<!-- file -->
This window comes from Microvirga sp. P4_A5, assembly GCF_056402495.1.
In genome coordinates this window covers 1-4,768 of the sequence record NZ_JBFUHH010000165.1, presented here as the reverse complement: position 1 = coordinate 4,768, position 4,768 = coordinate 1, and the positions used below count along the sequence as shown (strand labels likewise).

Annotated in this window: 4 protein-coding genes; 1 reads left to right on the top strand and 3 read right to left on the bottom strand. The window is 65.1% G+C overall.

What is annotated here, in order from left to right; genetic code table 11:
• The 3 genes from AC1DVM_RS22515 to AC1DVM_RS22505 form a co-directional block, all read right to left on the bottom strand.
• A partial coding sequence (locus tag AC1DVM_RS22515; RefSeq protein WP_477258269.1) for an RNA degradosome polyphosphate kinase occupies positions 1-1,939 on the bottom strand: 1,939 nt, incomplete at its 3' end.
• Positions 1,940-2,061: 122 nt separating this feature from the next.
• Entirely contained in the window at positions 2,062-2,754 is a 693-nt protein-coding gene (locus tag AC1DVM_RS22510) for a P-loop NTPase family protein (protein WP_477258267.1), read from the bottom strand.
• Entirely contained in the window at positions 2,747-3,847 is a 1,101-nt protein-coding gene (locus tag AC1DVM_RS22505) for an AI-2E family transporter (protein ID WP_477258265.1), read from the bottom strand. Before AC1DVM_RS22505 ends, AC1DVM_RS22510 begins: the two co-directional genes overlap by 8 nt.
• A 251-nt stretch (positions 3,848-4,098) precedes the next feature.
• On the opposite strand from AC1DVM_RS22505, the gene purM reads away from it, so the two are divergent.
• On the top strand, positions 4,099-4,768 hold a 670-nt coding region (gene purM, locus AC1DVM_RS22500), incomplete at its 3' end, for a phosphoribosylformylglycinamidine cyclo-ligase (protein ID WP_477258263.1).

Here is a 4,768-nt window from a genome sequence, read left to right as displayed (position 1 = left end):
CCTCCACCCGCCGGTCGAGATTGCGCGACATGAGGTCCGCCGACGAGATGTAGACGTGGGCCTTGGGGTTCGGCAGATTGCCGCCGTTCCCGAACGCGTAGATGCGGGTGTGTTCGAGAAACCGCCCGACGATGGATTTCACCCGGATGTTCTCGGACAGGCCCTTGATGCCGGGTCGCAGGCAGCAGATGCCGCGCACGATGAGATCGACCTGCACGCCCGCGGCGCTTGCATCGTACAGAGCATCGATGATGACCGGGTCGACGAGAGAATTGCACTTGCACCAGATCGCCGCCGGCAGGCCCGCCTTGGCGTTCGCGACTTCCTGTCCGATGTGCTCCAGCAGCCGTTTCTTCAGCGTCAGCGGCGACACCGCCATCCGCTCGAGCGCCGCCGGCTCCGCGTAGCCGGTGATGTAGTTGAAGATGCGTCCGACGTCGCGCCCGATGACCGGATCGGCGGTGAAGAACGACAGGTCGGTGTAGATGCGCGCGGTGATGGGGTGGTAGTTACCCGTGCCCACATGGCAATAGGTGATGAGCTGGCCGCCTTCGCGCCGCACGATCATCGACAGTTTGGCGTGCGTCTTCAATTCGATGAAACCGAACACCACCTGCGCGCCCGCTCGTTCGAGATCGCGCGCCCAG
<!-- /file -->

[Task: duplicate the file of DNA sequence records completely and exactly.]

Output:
This window comes from Microvirga sp. P4_A5, assembly GCF_056402495.1.
In genome coordinates this window covers 1-4,768 of the sequence record NZ_JBFUHH010000165.1, presented here as the reverse complement: position 1 = coordinate 4,768, position 4,768 = coordinate 1, and the positions used below count along the sequence as shown (strand labels likewise).

Annotated in this window: 4 protein-coding genes; 1 reads left to right on the top strand and 3 read right to left on the bottom strand. The window is 65.1% G+C overall.

What is annotated here, in order from left to right; genetic code table 11:
• The 3 genes from AC1DVM_RS22515 to AC1DVM_RS22505 form a co-directional block, all read right to left on the bottom strand.
• A partial coding sequence (locus tag AC1DVM_RS22515; RefSeq protein WP_477258269.1) for an RNA degradosome polyphosphate kinase occupies positions 1-1,939 on the bottom strand: 1,939 nt, incomplete at its 3' end.
• Positions 1,940-2,061: 122 nt separating this feature from the next.
• Entirely contained in the window at positions 2,062-2,754 is a 693-nt protein-coding gene (locus tag AC1DVM_RS22510) for a P-loop NTPase family protein (protein WP_477258267.1), read from the bottom strand.
• Entirely contained in the window at positions 2,747-3,847 is a 1,101-nt protein-coding gene (locus tag AC1DVM_RS22505) for an AI-2E family transporter (protein ID WP_477258265.1), read from the bottom strand. Before AC1DVM_RS22505 ends, AC1DVM_RS22510 begins: the two co-directional genes overlap by 8 nt.
• A 251-nt stretch (positions 3,848-4,098) precedes the next feature.
• On the opposite strand from AC1DVM_RS22505, the gene purM reads away from it, so the two are divergent.
• On the top strand, positions 4,099-4,768 hold a 670-nt coding region (gene purM, locus AC1DVM_RS22500), incomplete at its 3' end, for a phosphoribosylformylglycinamidine cyclo-ligase (protein ID WP_477258263.1).

Here is a 4,768-nt window from a genome sequence, read left to right as displayed (position 1 = left end):
CCTCCACCCGCCGGTCGAGATTGCGCGACATGAGGTCCGCCGACGAGATGTAGACGTGGGCCTTGGGGTTCGGCAGATTGCCGCCGTTCCCGAACGCGTAGATGCGGGTGTGTTCGAGAAACCGCCCGACGATGGATTTCACCCGGATGTTCTCGGACAGGCCCTTGATGCCGGGTCGCAGGCAGCAGATGCCGCGCACGATGAGATCGACCTGCACGCCCGCGGCGCTTGCATCGTACAGAGCATCGATGATGACCGGGTCGACGAGAGAATTGCACTTGCACCAGATCGCCGCCGGCAGGCCCGCCTTGGCGTTCGCGACTTCCTGTCCGATGTGCTCCAGCAGCCGTTTCTTCAGCGTCAGCGGCGACACCGCCATCCGCTCGAGCGCCGCCGGCTCCGCGTAGCCGGTGATGTAGTTGAAGATGCGTCCGACGTCGCGCCCGATGACCGGATCGGCGGTGAAGAACGACAGGTCGGTGTAGATGCGCGCGGTGATGGGGTGGTAGTTACCCGTGCCCACATGGCAATAGGTGATGAGCTGGCCGCCTTCGCGCCGCACGATCATCGACAGTTTGGCGTGCGTCTTCAATTCGATGAAACCGAACACCACCTGCGCGCCCGCTCGTTCGAGATCGCGCGCCCAG